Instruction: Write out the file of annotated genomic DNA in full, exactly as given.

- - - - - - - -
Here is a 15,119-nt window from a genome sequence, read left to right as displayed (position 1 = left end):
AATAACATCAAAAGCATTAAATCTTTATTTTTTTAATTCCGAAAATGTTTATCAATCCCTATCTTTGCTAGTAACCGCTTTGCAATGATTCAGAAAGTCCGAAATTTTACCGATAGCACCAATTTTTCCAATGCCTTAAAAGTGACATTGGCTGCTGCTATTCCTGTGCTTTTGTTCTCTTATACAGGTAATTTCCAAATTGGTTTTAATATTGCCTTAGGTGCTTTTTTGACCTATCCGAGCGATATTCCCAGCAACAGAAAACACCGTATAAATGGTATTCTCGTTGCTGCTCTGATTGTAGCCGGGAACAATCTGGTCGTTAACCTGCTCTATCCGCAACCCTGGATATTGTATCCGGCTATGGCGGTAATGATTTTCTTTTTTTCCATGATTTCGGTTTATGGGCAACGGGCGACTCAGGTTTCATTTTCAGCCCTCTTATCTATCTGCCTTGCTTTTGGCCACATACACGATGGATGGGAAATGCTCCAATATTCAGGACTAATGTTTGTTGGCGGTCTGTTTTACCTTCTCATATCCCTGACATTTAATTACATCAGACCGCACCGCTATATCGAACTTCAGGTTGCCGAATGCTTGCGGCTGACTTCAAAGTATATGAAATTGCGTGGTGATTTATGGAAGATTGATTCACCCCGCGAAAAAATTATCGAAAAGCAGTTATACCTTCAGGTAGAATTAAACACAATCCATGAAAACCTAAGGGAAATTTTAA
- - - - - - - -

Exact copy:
Here is a 15,119-nt window from a genome sequence, read left to right as displayed (position 1 = left end):
AATAACATCAAAAGCATTAAATCTTTATTTTTTTAATTCCGAAAATGTTTATCAATCCCTATCTTTGCTAGTAACCGCTTTGCAATGATTCAGAAAGTCCGAAATTTTACCGATAGCACCAATTTTTCCAATGCCTTAAAAGTGACATTGGCTGCTGCTATTCCTGTGCTTTTGTTCTCTTATACAGGTAATTTCCAAATTGGTTTTAATATTGCCTTAGGTGCTTTTTTGACCTATCCGAGCGATATTCCCAGCAACAGAAAACACCGTATAAATGGTATTCTCGTTGCTGCTCTGATTGTAGCCGGGAACAATCTGGTCGTTAACCTGCTCTATCCGCAACCCTGGATATTGTATCCGGCTATGGCGGTAATGATTTTCTTTTTTTCCATGATTTCGGTTTATGGGCAACGGGCGACTCAGGTTTCATTTTCAGCCCTCTTATCTATCTGCCTTGCTTTTGGCCACATACACGATGGATGGGAAATGCTCCAATATTCAGGACTAATGTTTGTTGGCGGTCTGTTTTACCTTCTCATATCCCTGACATTTAATTACATCAGACCGCACCGCTATATCGAACTTCAGGTTGCCGAATGCTTGCGGCTGACTTCAAAGTATATGAAATTGCGTGGTGATTTATGGAAGATTGATTCACCCCGCGAAAAAATTATCGAAAAGCAGTTATACCTTCAGGTAGAATTAAACACAATCCATGAAAACCTAAGGGAAATTTTAA